I like the sound of this.
Kim Ogg, the Democratic nominee for Harris County district attorney, said Friday she will ticket and enforce community service for, instead of arrest and jail, thousands of people arrested each year in Houston for low-level marijuana possession.
“We can save up to 10 million dollars a year, folks,” Ogg told campaign supporters and reporters at a Friday news conference. “We think that taxpayers deserve to have their money spent wisely.”
Ogg said more than 12,000 people were charged in 2013 with marijuana possession of less than 4 ounces, then jailed for an average of five days, costing taxpayers $4.4 million a year.
Under her plan, if she is elected in November, those suspected of misdemeanor possession would be cited, have to go to court, then spend two days cleaning up litter. If the community service is successfully completed, offenders would not have a conviction on their record.
“This is the future of marijuana prosecution in Harris County,” she said. “Our tagline is ‘No jail, no bail, no permanent record, if you earn it.’ ”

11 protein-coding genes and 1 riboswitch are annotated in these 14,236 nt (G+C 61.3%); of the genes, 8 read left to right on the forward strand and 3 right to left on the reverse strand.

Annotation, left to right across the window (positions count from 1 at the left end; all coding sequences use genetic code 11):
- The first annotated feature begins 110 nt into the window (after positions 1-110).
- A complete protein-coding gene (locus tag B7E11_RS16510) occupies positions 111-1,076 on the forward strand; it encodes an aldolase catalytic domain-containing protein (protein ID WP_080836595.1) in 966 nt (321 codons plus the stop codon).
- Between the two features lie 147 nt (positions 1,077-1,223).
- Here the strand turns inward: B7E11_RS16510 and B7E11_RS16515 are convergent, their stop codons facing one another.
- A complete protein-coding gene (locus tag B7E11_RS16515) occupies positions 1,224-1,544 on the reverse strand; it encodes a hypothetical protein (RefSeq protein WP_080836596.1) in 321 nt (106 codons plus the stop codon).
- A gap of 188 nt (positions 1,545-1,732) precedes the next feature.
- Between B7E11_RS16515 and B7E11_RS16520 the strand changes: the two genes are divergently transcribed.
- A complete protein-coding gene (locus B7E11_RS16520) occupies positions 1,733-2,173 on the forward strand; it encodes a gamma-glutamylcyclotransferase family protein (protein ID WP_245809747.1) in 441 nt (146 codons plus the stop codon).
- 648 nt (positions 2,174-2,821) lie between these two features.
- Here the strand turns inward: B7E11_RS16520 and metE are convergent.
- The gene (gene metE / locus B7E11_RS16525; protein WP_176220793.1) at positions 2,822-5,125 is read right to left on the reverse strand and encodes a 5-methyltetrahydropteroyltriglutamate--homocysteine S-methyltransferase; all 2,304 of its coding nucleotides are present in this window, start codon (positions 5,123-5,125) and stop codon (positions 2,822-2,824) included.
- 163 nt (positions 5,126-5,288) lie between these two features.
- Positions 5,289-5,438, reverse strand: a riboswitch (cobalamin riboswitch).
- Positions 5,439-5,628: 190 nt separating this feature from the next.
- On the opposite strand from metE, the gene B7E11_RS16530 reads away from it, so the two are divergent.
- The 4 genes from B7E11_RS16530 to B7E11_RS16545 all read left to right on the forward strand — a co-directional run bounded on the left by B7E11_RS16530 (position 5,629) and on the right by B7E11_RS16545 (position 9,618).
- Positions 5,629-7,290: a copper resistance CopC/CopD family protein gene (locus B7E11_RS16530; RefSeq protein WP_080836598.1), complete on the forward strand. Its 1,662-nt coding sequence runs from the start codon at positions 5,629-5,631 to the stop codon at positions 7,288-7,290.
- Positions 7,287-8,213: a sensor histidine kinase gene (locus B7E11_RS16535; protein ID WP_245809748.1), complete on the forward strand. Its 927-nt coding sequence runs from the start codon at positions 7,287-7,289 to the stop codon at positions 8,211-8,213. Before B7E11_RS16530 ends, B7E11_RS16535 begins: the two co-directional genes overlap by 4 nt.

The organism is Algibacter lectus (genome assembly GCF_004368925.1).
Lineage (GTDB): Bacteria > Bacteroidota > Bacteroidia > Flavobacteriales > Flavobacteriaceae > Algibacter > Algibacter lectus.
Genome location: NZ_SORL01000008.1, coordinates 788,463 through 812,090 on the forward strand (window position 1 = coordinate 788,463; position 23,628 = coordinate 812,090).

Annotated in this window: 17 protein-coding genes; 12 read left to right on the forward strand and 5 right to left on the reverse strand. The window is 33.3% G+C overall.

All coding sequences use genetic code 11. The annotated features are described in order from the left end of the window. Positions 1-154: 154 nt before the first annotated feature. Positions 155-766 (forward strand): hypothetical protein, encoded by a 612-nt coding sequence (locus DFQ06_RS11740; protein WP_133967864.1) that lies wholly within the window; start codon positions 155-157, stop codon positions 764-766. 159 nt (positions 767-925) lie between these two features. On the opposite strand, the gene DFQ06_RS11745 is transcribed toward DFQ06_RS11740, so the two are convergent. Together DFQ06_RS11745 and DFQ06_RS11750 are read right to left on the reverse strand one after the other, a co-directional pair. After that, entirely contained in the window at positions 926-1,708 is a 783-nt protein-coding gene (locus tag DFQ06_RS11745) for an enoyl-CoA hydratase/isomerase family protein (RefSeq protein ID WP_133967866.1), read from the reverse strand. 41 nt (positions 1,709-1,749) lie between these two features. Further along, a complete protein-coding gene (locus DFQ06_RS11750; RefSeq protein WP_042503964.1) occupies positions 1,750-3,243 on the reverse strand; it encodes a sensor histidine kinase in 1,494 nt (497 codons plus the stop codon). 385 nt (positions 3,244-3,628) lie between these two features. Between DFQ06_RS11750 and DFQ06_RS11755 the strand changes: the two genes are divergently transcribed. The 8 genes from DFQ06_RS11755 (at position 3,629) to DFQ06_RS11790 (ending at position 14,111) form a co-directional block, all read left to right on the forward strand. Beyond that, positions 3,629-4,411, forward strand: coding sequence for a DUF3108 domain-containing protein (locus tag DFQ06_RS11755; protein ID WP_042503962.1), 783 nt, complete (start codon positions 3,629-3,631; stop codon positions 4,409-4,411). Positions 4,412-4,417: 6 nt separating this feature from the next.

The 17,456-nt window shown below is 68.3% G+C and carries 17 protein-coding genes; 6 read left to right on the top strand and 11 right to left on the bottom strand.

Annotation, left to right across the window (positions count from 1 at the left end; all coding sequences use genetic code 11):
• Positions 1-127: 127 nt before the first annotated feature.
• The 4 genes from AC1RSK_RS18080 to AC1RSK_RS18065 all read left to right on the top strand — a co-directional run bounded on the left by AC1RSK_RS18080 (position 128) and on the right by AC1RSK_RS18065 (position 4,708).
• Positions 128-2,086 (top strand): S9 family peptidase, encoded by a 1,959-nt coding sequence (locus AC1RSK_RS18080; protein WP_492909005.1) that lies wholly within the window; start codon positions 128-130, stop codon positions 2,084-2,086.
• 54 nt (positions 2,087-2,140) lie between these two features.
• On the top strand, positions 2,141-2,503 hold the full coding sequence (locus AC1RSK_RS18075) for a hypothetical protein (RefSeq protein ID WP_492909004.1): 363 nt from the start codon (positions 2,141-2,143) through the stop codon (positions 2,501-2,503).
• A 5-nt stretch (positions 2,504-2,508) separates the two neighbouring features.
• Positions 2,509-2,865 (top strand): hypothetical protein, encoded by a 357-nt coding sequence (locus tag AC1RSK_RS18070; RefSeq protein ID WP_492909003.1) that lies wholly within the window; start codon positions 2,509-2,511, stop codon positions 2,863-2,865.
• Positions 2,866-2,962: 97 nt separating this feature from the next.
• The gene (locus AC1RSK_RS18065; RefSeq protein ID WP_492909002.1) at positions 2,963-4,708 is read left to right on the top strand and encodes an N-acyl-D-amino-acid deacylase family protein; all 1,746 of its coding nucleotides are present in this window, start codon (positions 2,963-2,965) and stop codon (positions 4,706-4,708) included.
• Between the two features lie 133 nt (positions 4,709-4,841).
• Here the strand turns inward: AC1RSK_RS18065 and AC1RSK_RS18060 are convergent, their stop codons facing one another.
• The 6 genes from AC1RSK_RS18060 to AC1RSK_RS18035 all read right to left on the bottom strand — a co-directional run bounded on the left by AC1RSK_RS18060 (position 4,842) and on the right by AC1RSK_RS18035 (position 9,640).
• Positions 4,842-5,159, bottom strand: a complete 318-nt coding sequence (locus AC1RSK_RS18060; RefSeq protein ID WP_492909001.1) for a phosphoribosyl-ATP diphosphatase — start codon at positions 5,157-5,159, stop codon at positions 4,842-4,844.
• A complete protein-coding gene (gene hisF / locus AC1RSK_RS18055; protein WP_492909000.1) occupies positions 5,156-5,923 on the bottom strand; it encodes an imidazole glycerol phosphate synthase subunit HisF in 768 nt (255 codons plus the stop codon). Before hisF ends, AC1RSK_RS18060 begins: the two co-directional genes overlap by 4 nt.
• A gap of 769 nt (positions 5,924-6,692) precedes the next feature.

This is a concept Ogg has discussed before, among other places in her interview with me for the primary. When President Obama made a statement back in January about pot not being more harmful than alcohol, Ogg supported that position. What matters about Ogg’s plan here is that the goal is to keep this kind of arrest off someone’s record, because being tagged with such an arrest, even for a tiny amount of pot, can have all kinds of negative effects for things like higher education, employment, child custody, and so on. Short of actual legalization, this is probably the best way to minimize the disproportionately serious consequences for such a minor offense.
What’s interesting is seeing DA Devon Anderson’s stance evolve over time. She was quite critical of President Obama’s words in January but was supportive when Rick Perry spoke about decriminalization a week later. In this story she said the DA’s office is working on something similar to Ogg’s proposal, which is as far as I know the first we’ve heard of that. This is to her credit, but I think it’s fair to say that Ogg was there first, and that Ogg has put more thought and planning into her idea. That’s probably why the group Republicans Against Marijuana Prohibition (RAMP), last seen opining in the Baker Blog about when marijuana might be legalized in Texas, sent out a press release applauding Ogg and calling on Anderson to “clarify her position on handling low-level marijuana possession offenders”. Kudos to Ogg for being front and center on this. Texpatriate and John Coby have more.